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February 09, 2008

Comments

Dan Hays

John, you make a great case for Hillary, no doubt about it. If she becomes the nominee I won't have any hesitation in casting my vote for her.
I would disagree with you on your assessment of Obama as merely "likeable." He brings a charisma, intellect and articulation to the campaign conversation that connects with people in ways I haven't seen since Bobby and Jack Kennedy. Bill Clinton tried his best to be the new JFK, and he had some modest success at it. Obama, though, radiates the kind of charisma and speaks with the kind of voice that touches people wherever they are. I think of stories told by American missionaries and travelers who found pictures of JFK decorating the thatched huts of tropical island natives half the world away. Obama seems to have the same mojo, but not because he deliberately tries to be the new JFK. Teddy Kennedy has little to gain endorsing the upstart Obama. It would have been better for him to throw his lot in with Clinton, who has been amazingly effective in harnessing local political machinery throughout the country in advancing her campaign. And again, that's no knock on Hillary--you go, girl.
Also, Teddy has little time left on the political stage and the stories I read about him on the campaign trail lead me to believe he must be aware of it. This is, perhaps, his final knight's errand in the service of the ideals and vision represented by the Kennedy legacy. I don't want to get too lofty about Teddy here--I remember too well how his '80 presidential run weakened Carter even further for the general election. Had he behaved himself better, we might just have staved off the Reagan Revolution that has put us on a course toward the same miserable place a certain Bolshevik revolution brought another world power.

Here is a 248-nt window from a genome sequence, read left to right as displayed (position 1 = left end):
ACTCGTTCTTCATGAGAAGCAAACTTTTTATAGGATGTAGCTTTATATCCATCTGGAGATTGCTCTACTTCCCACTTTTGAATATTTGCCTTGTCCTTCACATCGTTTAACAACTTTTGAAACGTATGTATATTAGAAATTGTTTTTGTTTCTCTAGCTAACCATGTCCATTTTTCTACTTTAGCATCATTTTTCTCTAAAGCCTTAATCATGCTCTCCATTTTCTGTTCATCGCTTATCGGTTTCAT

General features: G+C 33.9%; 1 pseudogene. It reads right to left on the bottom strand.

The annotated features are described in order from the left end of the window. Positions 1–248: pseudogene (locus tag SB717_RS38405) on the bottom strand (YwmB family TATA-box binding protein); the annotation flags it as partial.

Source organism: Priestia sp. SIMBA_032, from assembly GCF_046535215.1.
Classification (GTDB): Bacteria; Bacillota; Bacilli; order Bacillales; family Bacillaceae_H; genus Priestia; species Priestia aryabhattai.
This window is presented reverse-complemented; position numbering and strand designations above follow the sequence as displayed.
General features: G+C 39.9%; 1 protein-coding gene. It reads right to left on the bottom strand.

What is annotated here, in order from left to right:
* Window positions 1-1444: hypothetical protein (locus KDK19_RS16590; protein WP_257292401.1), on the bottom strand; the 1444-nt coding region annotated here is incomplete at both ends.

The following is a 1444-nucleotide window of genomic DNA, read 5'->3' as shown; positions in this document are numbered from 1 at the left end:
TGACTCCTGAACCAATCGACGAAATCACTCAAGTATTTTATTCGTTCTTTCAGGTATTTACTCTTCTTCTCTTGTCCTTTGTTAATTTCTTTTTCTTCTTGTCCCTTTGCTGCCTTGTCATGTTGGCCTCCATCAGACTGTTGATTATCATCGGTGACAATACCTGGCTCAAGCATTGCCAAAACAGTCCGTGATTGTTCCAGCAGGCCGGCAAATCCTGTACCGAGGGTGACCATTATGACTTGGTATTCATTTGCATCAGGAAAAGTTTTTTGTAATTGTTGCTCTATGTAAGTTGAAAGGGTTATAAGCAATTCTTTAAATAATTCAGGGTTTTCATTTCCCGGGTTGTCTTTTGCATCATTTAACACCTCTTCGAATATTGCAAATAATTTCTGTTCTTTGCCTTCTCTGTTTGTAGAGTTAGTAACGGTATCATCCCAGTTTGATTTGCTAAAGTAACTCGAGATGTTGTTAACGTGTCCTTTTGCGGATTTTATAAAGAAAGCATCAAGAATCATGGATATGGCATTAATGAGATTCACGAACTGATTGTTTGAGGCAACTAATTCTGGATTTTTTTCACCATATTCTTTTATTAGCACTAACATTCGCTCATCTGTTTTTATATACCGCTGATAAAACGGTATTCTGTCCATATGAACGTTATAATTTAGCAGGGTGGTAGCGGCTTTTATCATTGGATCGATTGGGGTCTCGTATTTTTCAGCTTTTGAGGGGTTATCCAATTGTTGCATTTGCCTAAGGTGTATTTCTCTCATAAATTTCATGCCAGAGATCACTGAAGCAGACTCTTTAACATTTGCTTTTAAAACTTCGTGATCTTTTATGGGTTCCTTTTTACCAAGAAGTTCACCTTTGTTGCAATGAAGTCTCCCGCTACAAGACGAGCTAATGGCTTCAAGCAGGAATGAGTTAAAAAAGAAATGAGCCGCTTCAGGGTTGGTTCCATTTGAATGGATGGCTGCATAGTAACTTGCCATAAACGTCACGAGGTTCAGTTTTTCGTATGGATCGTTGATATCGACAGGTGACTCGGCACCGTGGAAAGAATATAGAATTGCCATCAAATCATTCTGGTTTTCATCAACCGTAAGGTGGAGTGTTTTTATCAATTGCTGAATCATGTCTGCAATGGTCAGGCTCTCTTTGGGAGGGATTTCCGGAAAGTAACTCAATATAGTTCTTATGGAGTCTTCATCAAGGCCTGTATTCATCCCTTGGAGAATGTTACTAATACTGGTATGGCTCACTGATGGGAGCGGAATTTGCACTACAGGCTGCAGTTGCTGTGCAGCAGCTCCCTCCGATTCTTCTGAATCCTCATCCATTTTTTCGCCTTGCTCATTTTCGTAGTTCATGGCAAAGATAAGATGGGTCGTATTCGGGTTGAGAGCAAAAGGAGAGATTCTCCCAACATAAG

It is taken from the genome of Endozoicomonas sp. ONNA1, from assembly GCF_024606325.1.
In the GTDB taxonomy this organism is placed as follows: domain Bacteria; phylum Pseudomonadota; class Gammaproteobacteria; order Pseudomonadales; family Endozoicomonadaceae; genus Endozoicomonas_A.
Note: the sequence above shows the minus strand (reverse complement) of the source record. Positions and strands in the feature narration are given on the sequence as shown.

Obama lacks experience, this is true. But so does Hillary, if you think about it. The good news is that neither of them is at the point a certain governor of Texas was in 1998, when the powers that be (Hoover Institute) decided he'd be their establishment candidate--OK, more like proxy puppet for their idealological agenda. So they decided to "school-up" George W. in a big hurry so he could at least feign some semblance of competence in dealing with people on the world stage. Well, we know how utterly catastrophic this has been for the world, don't we? The polls I read suggest that most people now know this, and that either Hillary or Obama will be better than McCain, who simply promises to continue to keep playing that same broken record of tax cuts for the rich, more war in the Middle East, and less government to help renew our crumbling social infrastructure. And, forget global warming, at least until New York becomes America's New Venice.
John, I know you're flat-out convinced that Hillary is the best candidate for the nomination. That may be true. It also may be true that Obama--not the original horse I picked in the race, by the way--might be better. Seems to me the goal is to continue in this primary process and get ourselves in and out of the Democratic Convention with bitterness and rancor set aside, so the nominee stands a chance of getting enough votes that the election becomes theft-proof.
In the meantime, I'm thrilled that we have a real race between two above-average candidates. Either one is capable of leading the nation in a new, positive direction.

Chris

1) Ugh, either nominee would have a hard time going "toe-to-toe" with McCain on military issues. Once he puts on that "Veteran" bomber jacket, he makes anyone else look like a military neophyte. Versus McCain on military issues, Clinton and Obama are equally disadvantaged - they both need to learn how to salute, something McCain learned while preparing to fight in Vietnam . . .